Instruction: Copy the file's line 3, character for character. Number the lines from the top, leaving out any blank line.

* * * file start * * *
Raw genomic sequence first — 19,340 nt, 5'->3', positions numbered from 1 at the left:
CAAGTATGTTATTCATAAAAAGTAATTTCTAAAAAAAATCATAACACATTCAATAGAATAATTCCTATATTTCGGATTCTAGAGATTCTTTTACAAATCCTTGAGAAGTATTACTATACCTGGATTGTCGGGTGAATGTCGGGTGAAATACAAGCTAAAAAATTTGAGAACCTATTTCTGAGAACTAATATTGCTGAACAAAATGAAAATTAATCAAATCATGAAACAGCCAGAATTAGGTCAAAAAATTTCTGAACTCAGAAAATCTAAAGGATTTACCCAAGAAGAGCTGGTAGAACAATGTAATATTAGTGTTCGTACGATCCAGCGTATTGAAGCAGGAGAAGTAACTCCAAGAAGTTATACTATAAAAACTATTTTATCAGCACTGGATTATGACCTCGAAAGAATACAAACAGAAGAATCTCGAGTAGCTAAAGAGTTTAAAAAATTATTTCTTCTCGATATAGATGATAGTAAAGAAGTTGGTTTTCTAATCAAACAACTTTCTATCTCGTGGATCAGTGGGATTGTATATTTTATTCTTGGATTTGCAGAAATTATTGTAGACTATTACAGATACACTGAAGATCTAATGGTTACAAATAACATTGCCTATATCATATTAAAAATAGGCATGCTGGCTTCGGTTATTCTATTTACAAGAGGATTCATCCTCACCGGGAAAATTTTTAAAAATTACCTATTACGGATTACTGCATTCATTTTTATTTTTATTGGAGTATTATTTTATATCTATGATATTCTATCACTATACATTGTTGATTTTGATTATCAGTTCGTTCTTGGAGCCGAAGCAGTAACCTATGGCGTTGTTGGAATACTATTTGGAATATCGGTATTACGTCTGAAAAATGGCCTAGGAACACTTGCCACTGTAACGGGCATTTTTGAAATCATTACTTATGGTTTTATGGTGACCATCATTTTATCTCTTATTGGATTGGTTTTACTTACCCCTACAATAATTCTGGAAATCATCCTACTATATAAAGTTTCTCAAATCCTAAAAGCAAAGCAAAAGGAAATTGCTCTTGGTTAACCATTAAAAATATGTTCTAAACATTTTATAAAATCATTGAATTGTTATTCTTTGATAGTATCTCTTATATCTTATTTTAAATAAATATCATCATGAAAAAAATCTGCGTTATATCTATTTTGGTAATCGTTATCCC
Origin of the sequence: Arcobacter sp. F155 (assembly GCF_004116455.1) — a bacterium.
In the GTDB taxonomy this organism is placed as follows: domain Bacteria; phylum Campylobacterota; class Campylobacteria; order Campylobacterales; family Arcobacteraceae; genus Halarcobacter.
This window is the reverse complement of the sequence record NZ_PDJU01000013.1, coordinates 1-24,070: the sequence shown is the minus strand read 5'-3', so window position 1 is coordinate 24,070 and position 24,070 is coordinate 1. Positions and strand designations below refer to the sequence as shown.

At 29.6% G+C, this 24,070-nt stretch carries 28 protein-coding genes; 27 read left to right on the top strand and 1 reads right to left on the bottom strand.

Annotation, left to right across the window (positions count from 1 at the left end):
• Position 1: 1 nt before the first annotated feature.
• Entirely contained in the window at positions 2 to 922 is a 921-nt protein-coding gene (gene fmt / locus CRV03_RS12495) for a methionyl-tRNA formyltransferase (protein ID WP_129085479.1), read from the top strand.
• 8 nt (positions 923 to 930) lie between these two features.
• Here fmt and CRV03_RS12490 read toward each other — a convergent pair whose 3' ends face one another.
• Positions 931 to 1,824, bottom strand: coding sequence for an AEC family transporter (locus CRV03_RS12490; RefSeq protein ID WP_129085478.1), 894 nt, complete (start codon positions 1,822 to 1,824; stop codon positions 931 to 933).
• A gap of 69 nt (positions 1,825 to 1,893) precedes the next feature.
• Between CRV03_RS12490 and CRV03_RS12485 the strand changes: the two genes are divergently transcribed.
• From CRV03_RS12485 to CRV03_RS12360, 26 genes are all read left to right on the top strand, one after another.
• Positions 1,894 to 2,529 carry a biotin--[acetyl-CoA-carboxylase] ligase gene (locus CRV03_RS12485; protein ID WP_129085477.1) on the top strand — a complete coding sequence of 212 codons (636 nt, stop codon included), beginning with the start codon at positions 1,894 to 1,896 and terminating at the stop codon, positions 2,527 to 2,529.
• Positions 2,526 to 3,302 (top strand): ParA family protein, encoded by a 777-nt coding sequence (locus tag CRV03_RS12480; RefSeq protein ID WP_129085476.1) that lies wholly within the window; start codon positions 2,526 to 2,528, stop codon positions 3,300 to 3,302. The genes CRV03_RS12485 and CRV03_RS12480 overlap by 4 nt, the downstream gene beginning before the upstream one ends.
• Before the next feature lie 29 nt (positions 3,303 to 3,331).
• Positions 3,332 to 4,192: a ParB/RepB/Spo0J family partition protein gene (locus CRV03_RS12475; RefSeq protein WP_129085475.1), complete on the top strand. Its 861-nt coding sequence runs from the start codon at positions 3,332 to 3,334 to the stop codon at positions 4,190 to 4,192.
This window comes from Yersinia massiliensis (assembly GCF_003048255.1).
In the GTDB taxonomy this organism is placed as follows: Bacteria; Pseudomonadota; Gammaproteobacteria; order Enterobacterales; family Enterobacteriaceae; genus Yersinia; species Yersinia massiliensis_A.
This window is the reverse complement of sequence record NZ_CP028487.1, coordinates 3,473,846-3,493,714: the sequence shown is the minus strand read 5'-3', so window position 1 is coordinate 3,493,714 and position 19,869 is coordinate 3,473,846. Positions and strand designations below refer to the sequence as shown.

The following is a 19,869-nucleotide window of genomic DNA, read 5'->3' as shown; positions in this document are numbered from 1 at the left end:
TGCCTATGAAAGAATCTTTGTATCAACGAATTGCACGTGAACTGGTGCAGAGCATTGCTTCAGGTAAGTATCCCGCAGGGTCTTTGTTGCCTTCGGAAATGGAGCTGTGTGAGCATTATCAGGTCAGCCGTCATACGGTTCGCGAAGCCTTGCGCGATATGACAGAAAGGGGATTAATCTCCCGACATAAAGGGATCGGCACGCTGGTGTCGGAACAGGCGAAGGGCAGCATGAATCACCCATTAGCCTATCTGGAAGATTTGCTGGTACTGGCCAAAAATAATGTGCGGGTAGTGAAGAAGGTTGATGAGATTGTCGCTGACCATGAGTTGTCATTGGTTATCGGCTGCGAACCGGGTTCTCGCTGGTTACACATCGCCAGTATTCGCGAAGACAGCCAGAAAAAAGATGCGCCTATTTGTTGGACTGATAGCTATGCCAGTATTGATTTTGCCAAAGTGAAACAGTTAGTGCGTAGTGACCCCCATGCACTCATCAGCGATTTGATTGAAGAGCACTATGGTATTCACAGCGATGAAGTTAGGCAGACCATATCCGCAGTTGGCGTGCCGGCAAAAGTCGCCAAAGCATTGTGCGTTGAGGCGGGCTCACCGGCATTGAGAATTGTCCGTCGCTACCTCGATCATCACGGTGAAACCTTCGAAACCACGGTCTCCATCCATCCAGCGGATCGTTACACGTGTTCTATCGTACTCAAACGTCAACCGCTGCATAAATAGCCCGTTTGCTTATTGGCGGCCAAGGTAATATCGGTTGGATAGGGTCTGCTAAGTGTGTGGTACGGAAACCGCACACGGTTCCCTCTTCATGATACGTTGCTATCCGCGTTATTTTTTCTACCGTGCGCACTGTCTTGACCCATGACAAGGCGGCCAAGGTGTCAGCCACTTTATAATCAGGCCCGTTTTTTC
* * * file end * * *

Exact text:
Origin of the sequence: Arcobacter sp. F155 (assembly GCF_004116455.1) — a bacterium.